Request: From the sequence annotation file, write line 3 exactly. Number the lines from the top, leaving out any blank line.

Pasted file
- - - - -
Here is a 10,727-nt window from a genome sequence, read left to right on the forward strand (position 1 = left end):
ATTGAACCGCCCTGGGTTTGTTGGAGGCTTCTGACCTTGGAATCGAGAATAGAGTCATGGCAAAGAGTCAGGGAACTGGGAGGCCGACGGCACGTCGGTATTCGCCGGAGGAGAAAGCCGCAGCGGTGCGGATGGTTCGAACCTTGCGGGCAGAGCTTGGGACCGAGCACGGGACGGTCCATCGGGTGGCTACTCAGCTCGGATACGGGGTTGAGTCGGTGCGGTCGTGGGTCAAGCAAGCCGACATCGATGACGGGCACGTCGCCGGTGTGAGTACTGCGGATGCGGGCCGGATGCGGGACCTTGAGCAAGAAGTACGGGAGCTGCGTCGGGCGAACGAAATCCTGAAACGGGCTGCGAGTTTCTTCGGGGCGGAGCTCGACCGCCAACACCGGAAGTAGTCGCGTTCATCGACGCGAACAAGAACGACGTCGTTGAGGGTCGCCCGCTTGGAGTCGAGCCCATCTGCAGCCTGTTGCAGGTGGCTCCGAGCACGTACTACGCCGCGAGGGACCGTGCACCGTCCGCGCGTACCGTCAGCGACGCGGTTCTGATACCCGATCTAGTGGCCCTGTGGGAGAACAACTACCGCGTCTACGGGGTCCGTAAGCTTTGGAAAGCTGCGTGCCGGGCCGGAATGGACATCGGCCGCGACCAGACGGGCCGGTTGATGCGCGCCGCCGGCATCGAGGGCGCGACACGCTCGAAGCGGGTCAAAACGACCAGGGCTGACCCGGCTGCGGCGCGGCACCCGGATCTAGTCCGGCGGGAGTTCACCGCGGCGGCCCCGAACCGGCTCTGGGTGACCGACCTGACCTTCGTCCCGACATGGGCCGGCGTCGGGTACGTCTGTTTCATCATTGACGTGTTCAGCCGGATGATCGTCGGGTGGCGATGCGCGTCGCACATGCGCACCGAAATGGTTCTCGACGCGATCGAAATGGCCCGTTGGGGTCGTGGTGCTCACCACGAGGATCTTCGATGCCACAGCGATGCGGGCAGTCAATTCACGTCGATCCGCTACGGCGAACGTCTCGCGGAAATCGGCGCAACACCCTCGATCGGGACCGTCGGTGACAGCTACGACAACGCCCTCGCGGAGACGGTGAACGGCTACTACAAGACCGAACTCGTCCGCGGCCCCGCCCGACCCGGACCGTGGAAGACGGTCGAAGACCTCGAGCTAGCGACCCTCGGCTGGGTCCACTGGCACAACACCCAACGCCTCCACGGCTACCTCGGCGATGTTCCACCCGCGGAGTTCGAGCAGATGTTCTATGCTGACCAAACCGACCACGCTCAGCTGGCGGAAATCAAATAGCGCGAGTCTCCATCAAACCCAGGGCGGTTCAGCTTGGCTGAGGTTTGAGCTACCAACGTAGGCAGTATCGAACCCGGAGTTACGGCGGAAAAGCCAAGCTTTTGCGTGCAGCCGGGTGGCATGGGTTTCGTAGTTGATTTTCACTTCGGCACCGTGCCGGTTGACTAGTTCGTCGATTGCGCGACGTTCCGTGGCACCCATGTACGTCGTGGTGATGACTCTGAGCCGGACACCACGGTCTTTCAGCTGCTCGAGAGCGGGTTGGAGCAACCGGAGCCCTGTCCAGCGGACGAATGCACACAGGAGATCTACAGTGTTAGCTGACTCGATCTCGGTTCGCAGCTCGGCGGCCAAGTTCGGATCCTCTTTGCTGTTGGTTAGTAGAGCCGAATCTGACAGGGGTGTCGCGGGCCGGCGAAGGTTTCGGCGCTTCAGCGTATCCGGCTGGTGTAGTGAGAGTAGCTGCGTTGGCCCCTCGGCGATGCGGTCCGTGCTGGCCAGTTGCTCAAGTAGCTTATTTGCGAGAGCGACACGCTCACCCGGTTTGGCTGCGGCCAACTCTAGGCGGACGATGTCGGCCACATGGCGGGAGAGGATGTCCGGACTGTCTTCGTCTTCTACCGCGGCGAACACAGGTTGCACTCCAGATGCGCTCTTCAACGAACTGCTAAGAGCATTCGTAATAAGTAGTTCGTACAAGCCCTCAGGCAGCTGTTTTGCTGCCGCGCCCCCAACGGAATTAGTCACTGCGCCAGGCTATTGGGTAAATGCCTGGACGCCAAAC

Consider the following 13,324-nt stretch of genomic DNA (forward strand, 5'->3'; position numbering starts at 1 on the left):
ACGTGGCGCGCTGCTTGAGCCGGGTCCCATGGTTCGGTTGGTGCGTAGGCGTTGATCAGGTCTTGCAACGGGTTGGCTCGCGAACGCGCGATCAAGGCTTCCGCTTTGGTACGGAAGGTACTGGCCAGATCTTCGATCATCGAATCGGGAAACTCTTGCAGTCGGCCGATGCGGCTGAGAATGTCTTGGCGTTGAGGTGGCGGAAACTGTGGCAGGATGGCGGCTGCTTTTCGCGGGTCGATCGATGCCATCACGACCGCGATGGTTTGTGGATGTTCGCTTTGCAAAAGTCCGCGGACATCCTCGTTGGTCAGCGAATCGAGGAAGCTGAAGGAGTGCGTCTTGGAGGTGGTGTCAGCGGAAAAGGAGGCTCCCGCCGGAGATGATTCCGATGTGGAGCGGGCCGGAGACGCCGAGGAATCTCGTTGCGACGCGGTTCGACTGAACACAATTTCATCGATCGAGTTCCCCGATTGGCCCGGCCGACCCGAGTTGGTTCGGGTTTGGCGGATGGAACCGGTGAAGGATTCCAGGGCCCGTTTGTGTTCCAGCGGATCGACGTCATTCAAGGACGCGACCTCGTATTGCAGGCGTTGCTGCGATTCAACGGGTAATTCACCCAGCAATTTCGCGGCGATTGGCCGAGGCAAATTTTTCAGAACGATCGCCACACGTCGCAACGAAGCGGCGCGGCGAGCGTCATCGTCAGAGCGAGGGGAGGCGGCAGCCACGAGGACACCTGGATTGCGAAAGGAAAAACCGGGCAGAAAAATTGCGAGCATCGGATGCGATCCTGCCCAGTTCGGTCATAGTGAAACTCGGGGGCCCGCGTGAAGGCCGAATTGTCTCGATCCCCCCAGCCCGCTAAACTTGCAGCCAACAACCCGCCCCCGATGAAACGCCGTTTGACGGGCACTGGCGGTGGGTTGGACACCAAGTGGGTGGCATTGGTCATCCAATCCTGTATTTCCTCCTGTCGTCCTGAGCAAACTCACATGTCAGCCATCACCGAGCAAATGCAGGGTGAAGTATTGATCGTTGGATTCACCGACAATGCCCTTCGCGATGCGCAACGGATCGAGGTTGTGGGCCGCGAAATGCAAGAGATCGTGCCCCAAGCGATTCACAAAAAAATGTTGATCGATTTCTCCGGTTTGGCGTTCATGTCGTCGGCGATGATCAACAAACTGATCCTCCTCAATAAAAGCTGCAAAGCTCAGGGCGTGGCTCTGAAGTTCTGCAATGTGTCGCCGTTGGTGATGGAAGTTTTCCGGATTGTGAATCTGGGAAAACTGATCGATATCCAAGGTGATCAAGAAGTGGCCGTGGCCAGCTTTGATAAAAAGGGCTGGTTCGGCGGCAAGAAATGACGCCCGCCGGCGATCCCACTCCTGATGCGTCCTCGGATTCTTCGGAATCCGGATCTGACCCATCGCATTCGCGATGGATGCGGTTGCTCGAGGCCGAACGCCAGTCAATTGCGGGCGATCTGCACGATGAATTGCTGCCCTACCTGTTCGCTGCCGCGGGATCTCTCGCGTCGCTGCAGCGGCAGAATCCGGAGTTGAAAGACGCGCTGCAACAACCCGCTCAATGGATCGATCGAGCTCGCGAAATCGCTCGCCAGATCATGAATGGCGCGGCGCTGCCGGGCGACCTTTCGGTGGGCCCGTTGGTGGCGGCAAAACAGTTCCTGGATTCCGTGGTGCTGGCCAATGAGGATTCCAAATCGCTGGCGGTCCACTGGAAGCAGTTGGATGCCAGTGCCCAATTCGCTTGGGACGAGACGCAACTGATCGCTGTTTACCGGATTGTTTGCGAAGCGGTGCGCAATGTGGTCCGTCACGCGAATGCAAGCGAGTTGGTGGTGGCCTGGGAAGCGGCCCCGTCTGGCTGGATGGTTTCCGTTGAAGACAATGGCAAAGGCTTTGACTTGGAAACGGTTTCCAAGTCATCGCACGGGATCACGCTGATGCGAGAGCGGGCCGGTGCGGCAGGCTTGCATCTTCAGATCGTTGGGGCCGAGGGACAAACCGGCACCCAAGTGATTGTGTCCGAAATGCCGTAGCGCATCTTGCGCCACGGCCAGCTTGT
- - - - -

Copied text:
Consider the following 13,324-nt stretch of genomic DNA (forward strand, 5'->3'; position numbering starts at 1 on the left):